The name alone - PIXAR - exudes a certain level of high-quality, creativity and innovation that few other brands have ever achieved. But with high expectations come greater risk of letdown, and while "Onward" sure looks pretty, it feels more like a side-step than a leap forward for the high-powered animation studio.
There's a lot to like in "Onward." Let's get that out of the way first. From the crisp and mesmerizing animation, to the top-notch voice talent, to some of its story elements, "Onward" is sure to please kiddies...I would never deny it that. But when held up to other instant CLASSIC Pixar films of the past - "Toy Story," "WALL-E," "Inside Out," - this one would rank in the bottom half if you were to list out all 22 Pixar films to date. Is this better than, say, "Cars 2" or "The Good Dinosaur"? You betcha. But even though "Toy Story"-status may be setting the bar a bit too high for any new film, "Onward" just feels unremarkable at best, forgettable at worst.
There's magic in the idea of "Onward" though. It feels VERY Pixar-esque in that it imagines a world and an eco-system with an incredible amount of detail and creativity, in the same way that "A Bugs Life" or "Cars" or "Toy Story" did. In "Onward," we're shown a world full of magical creatures - think unicorns, fairies, centaurs and elves - but its a world where technological advances have all but sucked this universe dry of any and all wonderment. Centaurs for example - the half-man, half-horse creatures of fantasy - drive cars instead of galloping around. Unicorns are now feral, and scavenge through garbage cans and dumpsters. Fairies don't use their wings much, and pretty much nobody remembers the world of magic that once was.
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That's where brothers Ian (Tom Holland) and Barley (Chris Pratt) come in. Older brother Barley is still obsessed with magic, but it's Ian that seems to have the knack for it. Being Pixar, the themes are not "dumbed-down" for children, and these boys both still live with the sorrow and loss associated with their dead father, a magic-man if there ever was one. Living with their mother Laurel (Julia Louis-Dreyfus), they discover a spell that can bring their dad back just for one day, but a mishap only brings back their father from the waist down...they go on an adventure - with their half-dad in tow - to track down a magical crystal that will power the rest of the spell and bring their dad back, but they need to do so quickly because the 24-hour window is fading fast.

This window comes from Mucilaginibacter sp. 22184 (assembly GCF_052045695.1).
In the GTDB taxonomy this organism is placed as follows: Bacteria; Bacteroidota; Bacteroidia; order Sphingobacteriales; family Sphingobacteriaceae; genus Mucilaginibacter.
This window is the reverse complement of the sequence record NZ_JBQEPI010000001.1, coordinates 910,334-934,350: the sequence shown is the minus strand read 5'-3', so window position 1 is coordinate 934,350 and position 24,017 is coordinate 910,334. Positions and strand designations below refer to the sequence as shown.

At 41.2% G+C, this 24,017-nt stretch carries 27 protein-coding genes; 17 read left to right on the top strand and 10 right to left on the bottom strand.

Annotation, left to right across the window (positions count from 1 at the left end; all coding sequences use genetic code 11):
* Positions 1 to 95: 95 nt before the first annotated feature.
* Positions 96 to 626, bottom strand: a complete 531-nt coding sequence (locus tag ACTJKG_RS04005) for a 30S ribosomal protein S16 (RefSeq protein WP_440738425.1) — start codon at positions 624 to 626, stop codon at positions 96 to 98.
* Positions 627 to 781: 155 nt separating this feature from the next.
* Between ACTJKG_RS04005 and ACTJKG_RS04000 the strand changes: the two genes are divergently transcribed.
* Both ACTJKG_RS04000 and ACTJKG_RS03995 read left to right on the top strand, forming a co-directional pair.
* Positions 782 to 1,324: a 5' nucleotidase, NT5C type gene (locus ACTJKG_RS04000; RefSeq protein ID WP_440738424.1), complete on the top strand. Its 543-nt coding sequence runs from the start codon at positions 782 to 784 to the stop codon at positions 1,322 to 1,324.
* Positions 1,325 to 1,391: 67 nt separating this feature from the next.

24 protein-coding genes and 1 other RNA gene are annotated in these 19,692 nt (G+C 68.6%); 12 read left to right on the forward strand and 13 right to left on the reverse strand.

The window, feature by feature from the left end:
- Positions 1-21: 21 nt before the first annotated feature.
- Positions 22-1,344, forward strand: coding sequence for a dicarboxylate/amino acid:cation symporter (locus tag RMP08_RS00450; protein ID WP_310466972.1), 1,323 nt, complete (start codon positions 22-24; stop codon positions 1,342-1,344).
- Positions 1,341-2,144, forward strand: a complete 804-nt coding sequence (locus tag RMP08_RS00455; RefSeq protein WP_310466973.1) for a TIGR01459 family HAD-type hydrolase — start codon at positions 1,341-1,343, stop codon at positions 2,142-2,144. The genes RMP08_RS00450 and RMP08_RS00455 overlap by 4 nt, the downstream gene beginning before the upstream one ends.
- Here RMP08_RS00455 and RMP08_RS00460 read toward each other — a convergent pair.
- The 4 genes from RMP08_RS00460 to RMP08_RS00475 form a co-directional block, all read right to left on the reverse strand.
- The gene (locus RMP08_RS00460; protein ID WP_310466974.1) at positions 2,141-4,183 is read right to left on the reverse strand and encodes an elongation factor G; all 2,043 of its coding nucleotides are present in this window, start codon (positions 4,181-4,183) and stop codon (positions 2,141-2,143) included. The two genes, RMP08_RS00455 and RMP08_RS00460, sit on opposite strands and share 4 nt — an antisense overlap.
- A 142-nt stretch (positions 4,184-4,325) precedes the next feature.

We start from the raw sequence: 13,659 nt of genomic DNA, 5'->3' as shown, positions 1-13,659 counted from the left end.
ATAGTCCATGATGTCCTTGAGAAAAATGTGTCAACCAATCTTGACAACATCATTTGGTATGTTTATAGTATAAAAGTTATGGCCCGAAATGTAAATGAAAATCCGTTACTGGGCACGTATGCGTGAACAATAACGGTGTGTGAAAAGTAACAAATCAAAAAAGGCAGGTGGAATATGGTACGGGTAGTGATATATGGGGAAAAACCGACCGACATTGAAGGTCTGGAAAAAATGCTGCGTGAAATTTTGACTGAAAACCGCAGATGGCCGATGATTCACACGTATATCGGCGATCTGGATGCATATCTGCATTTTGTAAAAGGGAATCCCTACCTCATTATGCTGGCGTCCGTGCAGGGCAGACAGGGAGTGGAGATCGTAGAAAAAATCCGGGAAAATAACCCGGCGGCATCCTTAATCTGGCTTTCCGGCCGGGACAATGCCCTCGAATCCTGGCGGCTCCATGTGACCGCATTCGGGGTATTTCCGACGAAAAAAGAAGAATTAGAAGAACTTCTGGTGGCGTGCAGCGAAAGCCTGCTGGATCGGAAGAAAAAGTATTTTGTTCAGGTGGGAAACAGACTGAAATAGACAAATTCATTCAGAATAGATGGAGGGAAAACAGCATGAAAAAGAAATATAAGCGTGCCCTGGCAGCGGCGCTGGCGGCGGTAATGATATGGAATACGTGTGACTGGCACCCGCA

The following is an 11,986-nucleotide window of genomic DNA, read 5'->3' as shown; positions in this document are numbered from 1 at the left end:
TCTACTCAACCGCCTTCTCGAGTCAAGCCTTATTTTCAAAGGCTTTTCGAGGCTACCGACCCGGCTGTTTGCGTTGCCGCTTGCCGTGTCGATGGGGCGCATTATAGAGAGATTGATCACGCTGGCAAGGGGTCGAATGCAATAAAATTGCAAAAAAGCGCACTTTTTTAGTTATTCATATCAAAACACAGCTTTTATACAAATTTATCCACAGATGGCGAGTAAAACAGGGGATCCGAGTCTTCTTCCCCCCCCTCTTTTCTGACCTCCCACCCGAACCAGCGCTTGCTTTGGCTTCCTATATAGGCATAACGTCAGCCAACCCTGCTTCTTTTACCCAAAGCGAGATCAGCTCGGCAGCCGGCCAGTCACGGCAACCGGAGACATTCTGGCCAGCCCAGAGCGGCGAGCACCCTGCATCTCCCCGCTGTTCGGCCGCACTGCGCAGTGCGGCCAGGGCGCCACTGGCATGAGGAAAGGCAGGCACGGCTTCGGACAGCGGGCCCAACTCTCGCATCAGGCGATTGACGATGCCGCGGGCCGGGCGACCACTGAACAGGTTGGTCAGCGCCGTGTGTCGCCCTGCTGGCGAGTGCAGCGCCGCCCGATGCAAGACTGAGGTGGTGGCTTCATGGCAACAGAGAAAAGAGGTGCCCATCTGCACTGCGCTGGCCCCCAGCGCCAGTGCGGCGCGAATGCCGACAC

While it's admirable that "Onward" features a brother-relationship (some are calling this "Frozen for boys") as its emotional core, it also ponders some real adult themes. What would you do, what would you say, if you could bring back a loved one for only a short time? As we would expect, the movie delivers some strong messages about being mindful of who you do have and how you do spend your time, instead of dwelling on what you don't have. In a world full of connectivity and social media, we are as disconnected as ever. Ian and Barley learn and grow, and some of this hits the mark.
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Unfortunately, much of it doesn't. This is really an odd film when you think about it, and a bit creepy that these boys are hanging out with a pair of legs. Where the heavier themes land, the surface-level plot is suspect, with the brothers coming up with just the right spells at just the right time to get them out of trouble time and time again. There's several side-characters, none of whom feel all that fleshed-out or even all that interesting (of note, a character being credited as the first-ever openly LGBTQ character, voiced by Lena Waithe, appears in one scene). The movie is a bit too weird to connect with, so in a strange way, you are made aware of the movie's motives and themes and acknowledge their existence, without ever being affected by them.
"Onward" might be passable if it didn't have the Pixar brand attached to it, but frankly we deserve more when entering into a Pixar film. The expectation is that their movies will continue to take animation and family storytelling upwards, but "Onward" doesn't move the needle as much as it should.
(See below: My exclusive interview with "Onward" co-writer and director, and Clawson, MI native, Dan Scanlon).
Genre: Animation, Adventure, Comedy.
Run Time: 1 hour and 42 minutes.
Starring (voices of): Tom Holland, Chris Pratt, Julia Louis-Dreyfus, Octavia Spencer, Lena Waithe, Ali Wong, Tracey Ullman.
Co-Written and Directed by Dan Scanlon ("Monsters University").
"Onward" is in theaters on Friday, March 6th, 2020.
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